President Weah ‘Emotionally’ Threatens To Deal With His Critics – Says They Will Not Walk The Streets Freely

President Weah threatening anyone who insult him (Photo – FPA)

As the organizers of the June 7th Save The State protest, Council of Patriots (COP) make the final rounds in creating awareness for tomorrow’s assemble on Capitol Hill, Monrovia, the Liberian leader has emotionally vent out his anger on those who he noted are always in the habit of publicly insulting and ridiculing him will not as of the end of the June 7th  protest no longer tolerate their actions.

President George Manneh Weah Speaking when he dedicated a market in the Monrovia suburb of Duport Road in Paynesville on Thursday, June 6, 2019, defied such individuals to continue their attacks on him, noting, “Those that are constantly insulting the President. I want to be cleared for this. That after this, there will be no citizen in this county. I defy you… that will be insulting the President and think you’ll walk the streets freely.”

Ever since he and his ruling CDC took office some 15 months ago (January 22, 2018), the former Liberian football icon-turned politician has been at the receiving end of a barrage of sarcasm, ridicule or insults publically on the Social Media and even on some local radios.

Ordinary people have also come up with folk songs ridiculing the Liberian leader, with one of them going viral on Facebook and being aired on some of the local radio stations.

The head of the CDC government then boasted of being the only Liberian President in the country’s 172 years of independence who has signed the law decriminalizing free speech.

Section 11.11, Criminal Libel; against the President; Section 11.12, Sedition and 11.14, Criminal Malevolence of the Penal Laws of Liberia, which tend to impede freedom of speech and expression and acts committed thereof are considered to be criminal.”

The document further said: “Therefore, the purpose of this Act is to repeal these sections of the penal laws that have the tendency of making Liberia non-compliant. In view of the above and in government’s commitment to uphold the Constitution, the declaration of Table Mountain and other international treaties related to the press and press-related activities, we request that you pass into law this legislation which will repeal these sections of our penal law that has the tendency to impede freedom of speech and expression that we have vowed to protect.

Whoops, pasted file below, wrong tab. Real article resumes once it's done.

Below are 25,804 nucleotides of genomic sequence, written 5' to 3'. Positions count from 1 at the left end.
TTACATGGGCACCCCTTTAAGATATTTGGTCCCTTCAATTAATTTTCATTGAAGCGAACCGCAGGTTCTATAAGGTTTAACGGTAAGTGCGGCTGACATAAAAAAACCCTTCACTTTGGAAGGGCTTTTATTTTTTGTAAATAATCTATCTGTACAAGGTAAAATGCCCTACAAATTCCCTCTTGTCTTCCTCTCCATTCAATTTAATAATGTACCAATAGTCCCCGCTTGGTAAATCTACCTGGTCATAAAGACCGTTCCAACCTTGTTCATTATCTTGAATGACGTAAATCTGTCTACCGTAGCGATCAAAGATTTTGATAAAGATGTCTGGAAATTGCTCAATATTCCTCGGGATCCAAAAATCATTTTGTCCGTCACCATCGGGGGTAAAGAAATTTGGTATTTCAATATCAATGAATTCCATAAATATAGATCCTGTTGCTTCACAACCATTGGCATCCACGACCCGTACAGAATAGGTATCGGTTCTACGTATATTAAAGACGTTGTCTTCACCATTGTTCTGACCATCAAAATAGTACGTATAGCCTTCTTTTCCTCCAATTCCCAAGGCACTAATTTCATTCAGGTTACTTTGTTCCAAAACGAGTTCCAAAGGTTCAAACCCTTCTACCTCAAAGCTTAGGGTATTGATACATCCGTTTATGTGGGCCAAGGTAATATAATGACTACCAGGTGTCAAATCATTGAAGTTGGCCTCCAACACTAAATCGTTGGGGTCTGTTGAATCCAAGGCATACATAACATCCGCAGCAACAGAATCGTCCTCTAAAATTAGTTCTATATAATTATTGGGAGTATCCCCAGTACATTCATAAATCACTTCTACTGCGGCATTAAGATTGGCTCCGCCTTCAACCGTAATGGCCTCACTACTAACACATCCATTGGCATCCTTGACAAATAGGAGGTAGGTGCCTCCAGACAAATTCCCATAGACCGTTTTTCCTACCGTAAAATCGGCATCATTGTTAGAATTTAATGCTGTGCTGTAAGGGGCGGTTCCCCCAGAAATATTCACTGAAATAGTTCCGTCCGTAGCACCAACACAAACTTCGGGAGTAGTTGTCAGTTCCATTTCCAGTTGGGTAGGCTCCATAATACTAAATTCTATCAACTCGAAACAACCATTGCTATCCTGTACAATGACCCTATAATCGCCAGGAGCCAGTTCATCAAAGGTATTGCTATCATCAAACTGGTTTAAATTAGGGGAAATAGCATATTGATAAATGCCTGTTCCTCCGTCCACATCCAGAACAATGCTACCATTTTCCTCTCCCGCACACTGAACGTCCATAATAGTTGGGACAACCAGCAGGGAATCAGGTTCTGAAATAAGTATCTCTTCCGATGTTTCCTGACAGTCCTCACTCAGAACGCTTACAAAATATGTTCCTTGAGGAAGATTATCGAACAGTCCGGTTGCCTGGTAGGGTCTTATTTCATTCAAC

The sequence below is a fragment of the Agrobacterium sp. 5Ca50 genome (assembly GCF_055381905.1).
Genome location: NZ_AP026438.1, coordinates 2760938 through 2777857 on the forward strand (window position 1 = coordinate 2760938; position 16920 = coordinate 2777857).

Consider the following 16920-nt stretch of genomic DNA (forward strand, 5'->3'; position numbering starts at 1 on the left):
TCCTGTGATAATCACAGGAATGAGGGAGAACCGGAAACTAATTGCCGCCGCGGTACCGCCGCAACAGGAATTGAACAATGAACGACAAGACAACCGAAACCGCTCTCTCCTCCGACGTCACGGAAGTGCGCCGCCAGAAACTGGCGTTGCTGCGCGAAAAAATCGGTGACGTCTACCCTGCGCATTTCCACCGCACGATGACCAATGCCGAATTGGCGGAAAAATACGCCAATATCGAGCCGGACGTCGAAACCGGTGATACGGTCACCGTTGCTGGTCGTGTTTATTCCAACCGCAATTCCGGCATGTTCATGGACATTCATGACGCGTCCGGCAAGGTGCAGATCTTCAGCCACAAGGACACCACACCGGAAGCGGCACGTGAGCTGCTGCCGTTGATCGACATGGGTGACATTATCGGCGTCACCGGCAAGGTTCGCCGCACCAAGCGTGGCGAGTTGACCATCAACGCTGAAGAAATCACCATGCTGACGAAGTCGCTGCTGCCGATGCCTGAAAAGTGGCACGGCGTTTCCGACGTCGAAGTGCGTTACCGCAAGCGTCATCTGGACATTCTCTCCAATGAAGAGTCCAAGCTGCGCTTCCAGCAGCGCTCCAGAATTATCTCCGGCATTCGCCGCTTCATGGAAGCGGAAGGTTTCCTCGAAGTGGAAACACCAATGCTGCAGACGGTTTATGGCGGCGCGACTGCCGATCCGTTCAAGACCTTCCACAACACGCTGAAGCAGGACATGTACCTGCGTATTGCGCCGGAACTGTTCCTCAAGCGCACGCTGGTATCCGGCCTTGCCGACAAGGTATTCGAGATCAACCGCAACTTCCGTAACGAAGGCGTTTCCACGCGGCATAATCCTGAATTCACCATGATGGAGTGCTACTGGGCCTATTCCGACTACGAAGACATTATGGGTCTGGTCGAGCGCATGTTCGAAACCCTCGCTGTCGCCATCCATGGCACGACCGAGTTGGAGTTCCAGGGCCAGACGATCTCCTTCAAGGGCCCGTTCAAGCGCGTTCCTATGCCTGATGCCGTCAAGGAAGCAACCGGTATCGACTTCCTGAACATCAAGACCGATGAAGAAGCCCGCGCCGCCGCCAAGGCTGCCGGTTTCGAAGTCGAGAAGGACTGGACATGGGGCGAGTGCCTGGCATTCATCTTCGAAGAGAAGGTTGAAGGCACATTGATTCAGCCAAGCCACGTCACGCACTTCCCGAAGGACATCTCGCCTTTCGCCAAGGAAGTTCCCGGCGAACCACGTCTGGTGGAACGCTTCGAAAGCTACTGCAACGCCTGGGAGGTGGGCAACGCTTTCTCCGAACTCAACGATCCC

“Liberian codes revised, penal law of 1978 of the Republic of Liberia, Chapter 11, by repealing sections 11. 11, 11.12 and 11.14, to be known as the Kamara Abdullah Kamara act of Press Freedom.”

However, in his June 6, 2019 statement at the opening of the Duport Road market, President Weah warned his critics that while the Liberian constitution gives them the right to freedom of speech, this right must be exercised with responsibility.

This was in an apparent reference to Article 15a of the Liberian constitution which says, “Every person shall have the right to freedom of expression, being fully responsible for the abuse thereof. This right shall not be curtailed, restricted or enjoined by government save during an emergency declared in accordance with this Constitution.”

“Our country is a country of law. People have all the rights to speak out, criticize government or anyone but that right comes with responsibility. Very soon, those who take to public platforms and go beyond the bounds of free speech and insult me and incite the public to violence will be held in consistent with the laws,” President Weah said.

Urging his audience who included market women to spread the news of his defiance of his critics far and wide, President Weah said, “if you’re  here, carry the news.”

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About Cholo Brooks 9486 Articles
Joel Cholo Brooks is a Liberian journalist who previously worked for several international news outlets including the BBC African Service. He is the CEO of the Global News Network which publishes two local weeklies, The Star and The GNN-Liberia Newspapers. He is a member of the Press Union Of Liberia (PUL) since 1986, and several other international organizations of journalists, and is currently contributing to the South Africa Broadcasting Corporation as Liberia Correspondent.